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First Year Test Results
Promising for Spillway Prototype

by Barry Espenson
Columbia Basin Bulletin - March 7, 2003

(USACOE photo) The weir, which won the American Council of Engineering Companies' Grand Conceptor Award, is barged to the Lower Granite Dam. A final tally of data from last spring's initial test of a "removable spillway weir" at the Snake River's Lower Granite Dam shows that the device attracts young salmon and steelhead better, is more efficient in its use of water and sends the juvenile on their way faster than other means of passage, including spill.

The RSW device is bolted into a spillway, forcing the water to go over it like a waterfall. Since juvenile fish, and particularly steelhead, tend to be surface oriented, the surface flow is thought to be a more effective method to pass fish than existing pressurized 50-foot deep flow under spill gates.

The first year's biological data shows promise for the Lower Granite prototype.

"It's a significant gain in surface bypass technology. It's an exciting time for us," researcher Noah Adams of the U.S. Geological Survey told members of the Regional Forum's Implementation Team. A USGS research team led two of the primary studies evaluating the RWS at Lower Granite. Adams said the final report on the 2002 research would be forward to the Corps of Engineers next week. The Corps operates the dam.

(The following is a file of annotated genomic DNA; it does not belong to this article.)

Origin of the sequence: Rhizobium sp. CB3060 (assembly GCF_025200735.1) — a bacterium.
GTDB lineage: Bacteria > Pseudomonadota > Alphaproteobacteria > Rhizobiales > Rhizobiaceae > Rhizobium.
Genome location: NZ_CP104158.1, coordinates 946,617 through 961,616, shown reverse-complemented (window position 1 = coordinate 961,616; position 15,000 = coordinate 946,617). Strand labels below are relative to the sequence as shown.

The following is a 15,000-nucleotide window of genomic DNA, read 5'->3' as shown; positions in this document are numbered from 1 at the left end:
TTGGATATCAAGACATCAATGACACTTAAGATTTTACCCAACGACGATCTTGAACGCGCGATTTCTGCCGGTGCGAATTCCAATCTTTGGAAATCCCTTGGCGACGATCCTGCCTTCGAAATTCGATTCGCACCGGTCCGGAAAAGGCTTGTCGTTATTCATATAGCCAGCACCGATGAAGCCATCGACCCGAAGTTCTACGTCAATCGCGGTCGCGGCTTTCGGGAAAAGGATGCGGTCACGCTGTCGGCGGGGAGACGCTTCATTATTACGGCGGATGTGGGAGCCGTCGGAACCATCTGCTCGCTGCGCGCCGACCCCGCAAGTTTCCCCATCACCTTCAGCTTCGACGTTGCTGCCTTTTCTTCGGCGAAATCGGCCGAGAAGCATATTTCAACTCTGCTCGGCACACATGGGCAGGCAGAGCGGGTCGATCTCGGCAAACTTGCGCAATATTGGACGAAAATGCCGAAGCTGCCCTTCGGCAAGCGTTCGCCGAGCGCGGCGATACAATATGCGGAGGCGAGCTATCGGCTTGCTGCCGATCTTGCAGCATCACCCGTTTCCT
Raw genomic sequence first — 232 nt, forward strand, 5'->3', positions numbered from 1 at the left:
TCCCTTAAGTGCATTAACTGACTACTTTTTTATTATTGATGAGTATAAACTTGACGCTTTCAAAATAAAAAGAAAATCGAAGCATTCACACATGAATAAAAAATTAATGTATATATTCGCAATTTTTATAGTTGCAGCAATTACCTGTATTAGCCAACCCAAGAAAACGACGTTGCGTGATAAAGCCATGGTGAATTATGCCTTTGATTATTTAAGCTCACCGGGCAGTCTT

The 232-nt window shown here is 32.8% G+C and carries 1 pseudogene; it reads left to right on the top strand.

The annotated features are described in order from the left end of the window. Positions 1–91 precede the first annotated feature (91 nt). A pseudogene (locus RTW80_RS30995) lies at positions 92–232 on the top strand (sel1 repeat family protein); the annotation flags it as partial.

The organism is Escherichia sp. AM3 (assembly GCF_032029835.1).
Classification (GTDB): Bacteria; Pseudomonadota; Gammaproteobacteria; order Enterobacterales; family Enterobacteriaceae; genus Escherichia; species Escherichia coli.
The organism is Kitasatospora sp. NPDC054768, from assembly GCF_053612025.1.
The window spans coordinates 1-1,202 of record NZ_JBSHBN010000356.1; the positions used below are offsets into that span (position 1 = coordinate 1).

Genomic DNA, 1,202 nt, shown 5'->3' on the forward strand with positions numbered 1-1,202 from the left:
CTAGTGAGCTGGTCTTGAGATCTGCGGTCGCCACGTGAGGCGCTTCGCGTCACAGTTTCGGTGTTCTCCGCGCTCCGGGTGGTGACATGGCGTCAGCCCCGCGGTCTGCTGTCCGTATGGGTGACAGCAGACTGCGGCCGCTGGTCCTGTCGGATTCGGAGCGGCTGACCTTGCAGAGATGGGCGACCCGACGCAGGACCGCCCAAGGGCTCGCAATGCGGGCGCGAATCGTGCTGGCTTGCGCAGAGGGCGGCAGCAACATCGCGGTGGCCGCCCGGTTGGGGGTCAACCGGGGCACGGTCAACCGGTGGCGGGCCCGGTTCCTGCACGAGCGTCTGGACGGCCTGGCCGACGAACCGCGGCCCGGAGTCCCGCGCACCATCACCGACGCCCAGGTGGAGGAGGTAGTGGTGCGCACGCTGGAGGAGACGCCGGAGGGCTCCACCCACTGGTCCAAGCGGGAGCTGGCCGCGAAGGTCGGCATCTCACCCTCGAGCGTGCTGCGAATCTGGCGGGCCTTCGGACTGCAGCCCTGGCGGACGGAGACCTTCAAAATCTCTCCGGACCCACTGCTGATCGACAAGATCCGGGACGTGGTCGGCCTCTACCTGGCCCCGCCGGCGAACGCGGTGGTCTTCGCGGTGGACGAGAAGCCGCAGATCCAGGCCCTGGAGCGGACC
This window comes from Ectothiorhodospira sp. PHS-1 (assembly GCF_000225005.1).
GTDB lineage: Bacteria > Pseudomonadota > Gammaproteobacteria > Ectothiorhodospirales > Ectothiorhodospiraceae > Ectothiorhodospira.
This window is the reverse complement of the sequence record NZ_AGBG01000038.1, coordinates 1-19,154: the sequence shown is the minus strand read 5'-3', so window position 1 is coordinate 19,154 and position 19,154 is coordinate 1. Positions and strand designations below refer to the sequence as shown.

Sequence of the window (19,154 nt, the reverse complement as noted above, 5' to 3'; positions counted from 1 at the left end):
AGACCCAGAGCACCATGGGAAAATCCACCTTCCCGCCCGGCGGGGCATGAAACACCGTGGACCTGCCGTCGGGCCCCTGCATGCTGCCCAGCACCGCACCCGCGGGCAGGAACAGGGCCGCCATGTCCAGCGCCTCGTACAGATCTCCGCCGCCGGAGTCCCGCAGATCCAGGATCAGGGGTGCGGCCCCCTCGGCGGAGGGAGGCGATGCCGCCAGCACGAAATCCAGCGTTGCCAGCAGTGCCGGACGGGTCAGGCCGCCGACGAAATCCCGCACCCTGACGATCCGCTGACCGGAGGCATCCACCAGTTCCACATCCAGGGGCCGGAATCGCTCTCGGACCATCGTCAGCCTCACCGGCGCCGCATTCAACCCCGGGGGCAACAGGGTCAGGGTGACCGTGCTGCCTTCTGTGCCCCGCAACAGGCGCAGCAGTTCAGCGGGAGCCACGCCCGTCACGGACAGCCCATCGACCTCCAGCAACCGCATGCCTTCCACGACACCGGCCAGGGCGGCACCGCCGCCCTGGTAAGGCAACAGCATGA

The IT, which includes state and federal representatives, was initiated through NOAA Fisheries mainstem Columbia/Snake river hydrosystem biological opinion with the goal shepherding hydrosystem passage measures that improve the survival of salmon listed under the Endangered Species Act.

Both NOAA Fisheries' 2000 biological opinion and the Corps' Lower Snake River Juvenile Salmon Migration Feasibility Study prescribe the development of surface bypass technology.

The researchers used a variety of tools to track the test fish through the hydro project. Three-dimensional ultrasonic telemetry was used to track some fishes' behavior as they approached and passed the dam. Implanted radio tags in others sent signals there were picked up by antenna.

A key portion of the study involved following the course of some 1,600 radio-tagged fish (about 800 chinook and 800 steelhead smolts) through the dam under three basic operational "treatments." The young hatchery chinook and wild and hatchery steelhead were collected at the dam, then transported upriver and released.

Under the one scenario, the dam was operated with spill levels prescribed in the biological opinion -- passing the maximum amount of water through seven dam spillways that is allowed within a 120 percent total dissolved gas limit. Generally the more water that is spilled, the more gas is created in the tailwater below the spillways. High gas levels can be harmful to fish and other aquatic organisms. About one-third of the time was spent testing that operational strategy with the RSW "off."

Other expected advantages of the RSW are improved passage conditions for fish that reduce injury and passage delays at the dams.

The BiOp spills, were generally 45,000 cubic feet per second during the test period, are carried out during 12 nighttime hours. The average river flows during the mid-April to early June testing period were about 85 kcfs so roughly half the river was spilled during the BiOp spill portion of the test.